A guest post by Rae Johnson, Ph.D.
Like many of us over the past several months, I’ve listened, read, and talked a lot about the issues arising from the recent tragic deaths of black men at the hands of police – about systemic racism, institutionalized violence, and intersecting forms of oppression. Although the words exchanged in these important conversations have been necessary to my developing understanding of the issues, it is the images that have haunted me. I've found myself poring over photographs of hundreds of people lying down in Harvard Square as part of a "die in" mass protest, replaying the surveillance video footage of Tamir Rice’s sister running to his aid, and returning again and again to the photograph of Devonte Hart hugging Portland Oregon police officer Bret Barnum. The potency of these simple bodily gestures strikes a chord inside me that the words alone don't quite reach.
As I sit with the images from the crime scenes and the resulting protests, I find my body "waking up" to old relational wounds of my own, and becoming more sensitive to the embodied presence and movement patterns of others around me. As a somatic researcher and activist, I get curious about how to process such disturbing material in an embodied way. How does my understanding of racism shift when I view it in terms of how our bodies are affected and implicated? Most importantly, in these difficult times, how can I show up as an embodied ally to friends, students, and colleagues of color?
Drawing on my own research and a review of the literature on the embodied experience of oppression, here are a few strategies I hope to cultivate:
- Strive to understand how my White privilege manifests on a body level. Examine my use of interpersonal space, touch, eye contact, and gesture in order to better grasp how my body may unconsciously communicate social dominance or reinforce the marginalization of people of color.
- Learn more about cultural differences in nonverbal communication, and don’t assume my interpretation of a person of color’s body language is the “correct” one.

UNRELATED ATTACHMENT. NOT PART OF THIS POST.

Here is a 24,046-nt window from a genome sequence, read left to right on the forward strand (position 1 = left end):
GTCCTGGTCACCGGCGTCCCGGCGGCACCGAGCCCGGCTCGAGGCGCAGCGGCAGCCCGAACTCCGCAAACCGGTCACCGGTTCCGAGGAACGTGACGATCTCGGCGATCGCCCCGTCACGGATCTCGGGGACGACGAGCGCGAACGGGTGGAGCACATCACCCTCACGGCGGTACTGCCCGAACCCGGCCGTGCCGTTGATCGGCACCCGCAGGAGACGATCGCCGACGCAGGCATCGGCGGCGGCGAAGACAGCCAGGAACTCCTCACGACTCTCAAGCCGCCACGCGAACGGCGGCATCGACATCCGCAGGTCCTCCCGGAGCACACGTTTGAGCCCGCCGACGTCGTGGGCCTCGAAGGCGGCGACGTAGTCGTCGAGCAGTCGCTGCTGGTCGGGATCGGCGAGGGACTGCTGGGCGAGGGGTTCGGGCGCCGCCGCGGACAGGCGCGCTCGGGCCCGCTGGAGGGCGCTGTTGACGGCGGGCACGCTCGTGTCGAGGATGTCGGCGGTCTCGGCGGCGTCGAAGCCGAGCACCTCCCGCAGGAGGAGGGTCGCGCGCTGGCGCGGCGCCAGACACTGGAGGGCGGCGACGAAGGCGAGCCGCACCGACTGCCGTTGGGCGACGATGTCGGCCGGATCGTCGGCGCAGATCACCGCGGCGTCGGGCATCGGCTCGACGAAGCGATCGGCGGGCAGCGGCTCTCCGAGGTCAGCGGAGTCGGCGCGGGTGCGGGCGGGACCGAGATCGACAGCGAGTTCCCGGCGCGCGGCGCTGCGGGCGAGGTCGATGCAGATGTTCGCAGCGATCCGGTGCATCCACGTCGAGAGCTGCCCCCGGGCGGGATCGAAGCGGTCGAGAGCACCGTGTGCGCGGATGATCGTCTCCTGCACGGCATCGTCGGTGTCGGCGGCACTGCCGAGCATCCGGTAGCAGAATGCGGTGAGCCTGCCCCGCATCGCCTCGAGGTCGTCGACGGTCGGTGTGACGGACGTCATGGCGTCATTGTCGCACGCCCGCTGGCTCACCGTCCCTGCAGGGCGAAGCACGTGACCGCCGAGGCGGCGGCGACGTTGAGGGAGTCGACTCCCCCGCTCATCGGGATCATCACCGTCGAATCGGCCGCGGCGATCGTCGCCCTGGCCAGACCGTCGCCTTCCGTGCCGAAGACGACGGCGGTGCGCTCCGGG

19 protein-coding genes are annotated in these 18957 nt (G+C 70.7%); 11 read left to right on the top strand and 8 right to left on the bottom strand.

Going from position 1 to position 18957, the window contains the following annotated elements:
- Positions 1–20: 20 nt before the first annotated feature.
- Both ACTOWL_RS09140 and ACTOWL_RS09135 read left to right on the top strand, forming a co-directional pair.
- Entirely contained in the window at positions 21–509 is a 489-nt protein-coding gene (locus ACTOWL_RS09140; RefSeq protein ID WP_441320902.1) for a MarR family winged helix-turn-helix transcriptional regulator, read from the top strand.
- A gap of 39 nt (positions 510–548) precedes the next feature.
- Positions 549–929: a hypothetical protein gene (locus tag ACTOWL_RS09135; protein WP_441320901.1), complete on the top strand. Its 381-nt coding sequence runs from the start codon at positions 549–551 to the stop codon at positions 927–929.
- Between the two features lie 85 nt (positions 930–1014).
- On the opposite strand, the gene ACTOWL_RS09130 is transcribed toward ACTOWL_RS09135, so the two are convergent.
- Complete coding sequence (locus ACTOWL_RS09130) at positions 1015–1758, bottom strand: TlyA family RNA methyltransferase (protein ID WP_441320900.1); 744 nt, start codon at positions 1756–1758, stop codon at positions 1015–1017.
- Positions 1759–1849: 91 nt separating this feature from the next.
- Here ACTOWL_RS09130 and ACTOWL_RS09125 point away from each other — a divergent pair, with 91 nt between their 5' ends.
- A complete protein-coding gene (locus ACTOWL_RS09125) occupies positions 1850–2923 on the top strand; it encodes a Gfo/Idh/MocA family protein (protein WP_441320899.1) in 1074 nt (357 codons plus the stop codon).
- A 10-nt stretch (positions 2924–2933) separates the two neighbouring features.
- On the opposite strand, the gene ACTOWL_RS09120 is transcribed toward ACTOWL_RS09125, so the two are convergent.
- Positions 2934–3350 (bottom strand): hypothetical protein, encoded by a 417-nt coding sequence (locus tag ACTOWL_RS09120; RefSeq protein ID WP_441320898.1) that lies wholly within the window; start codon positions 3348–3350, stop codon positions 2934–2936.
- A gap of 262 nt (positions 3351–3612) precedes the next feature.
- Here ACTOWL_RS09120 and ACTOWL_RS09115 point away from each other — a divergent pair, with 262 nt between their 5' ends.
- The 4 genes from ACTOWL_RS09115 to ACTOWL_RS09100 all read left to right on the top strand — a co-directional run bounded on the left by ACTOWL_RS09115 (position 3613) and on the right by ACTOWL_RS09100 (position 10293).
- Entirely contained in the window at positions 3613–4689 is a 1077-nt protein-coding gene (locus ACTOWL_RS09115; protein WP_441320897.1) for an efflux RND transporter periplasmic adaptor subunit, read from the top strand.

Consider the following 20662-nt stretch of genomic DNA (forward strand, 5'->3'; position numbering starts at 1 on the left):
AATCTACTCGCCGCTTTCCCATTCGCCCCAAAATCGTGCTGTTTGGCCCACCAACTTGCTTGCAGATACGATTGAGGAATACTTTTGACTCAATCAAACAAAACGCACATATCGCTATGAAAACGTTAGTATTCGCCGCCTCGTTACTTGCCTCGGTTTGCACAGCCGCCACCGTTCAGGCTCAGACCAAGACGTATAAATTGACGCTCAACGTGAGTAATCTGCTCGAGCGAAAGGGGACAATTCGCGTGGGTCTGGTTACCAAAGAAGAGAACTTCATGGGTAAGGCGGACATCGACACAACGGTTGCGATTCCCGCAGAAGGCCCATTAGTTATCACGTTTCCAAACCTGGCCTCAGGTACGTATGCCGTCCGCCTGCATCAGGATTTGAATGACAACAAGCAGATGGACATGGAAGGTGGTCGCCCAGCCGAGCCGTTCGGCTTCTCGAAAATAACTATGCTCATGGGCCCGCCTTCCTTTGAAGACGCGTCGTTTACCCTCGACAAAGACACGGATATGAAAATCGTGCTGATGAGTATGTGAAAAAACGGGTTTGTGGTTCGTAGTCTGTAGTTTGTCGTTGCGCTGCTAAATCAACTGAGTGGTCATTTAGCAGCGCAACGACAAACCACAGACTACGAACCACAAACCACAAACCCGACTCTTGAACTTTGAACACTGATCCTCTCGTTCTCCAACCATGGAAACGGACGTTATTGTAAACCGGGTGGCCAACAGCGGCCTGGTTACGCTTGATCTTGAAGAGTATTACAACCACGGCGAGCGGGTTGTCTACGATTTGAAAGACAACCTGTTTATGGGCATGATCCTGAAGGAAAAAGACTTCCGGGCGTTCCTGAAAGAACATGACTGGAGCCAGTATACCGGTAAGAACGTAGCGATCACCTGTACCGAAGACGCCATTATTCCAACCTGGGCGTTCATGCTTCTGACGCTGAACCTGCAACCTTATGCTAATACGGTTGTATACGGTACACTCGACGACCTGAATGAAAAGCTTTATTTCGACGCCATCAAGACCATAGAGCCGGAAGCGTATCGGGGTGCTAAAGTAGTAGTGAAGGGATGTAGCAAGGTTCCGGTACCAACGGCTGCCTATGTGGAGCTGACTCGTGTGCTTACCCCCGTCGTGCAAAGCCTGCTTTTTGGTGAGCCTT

- When interacting with people of color, try to listen with my body more than I speak with it. Accommodate for my privilege by striving to understand more than I am understood.
- Practice kinesthetic empathy. For example, when hearing a person of color describe their experience or their understanding of an event, imagine in my body what it might be like to be in their shoes.
- Recognize that staying connected to (without being hijacked by) my own embodied experience can be a powerful resource in working to address and transform racism.
- Appreciate the potency of my gestures when “standing up” for what is right, or “reaching out” to people of color. I don’t always need a lot of words to make others feel supported.
Rae Johnson lectured to guests at the February 7 Pacifica Experience: A One-Day Introduction to Pacifica's Graduate Degree Programs. Below is a video excerpt of her lecture Becoming an Embodied Ally.
Rae Johnson, PhD, RSMT is Associate Chair of the Somatic Studies Specialization at Pacifica Graduate Institute. She is a somatic movement therapist, educator, and researcher. Dr. Johnson's research and clinical interests include the somatic impact of oppression, embodied critical pedagogy, and feminist somatic research methods.
On August 15 Rae will present Elemental Movement and Embodied Alchemy at The Pacifica Experience: A One-Day Introduction to Pacifica's Graduate Degree Programs.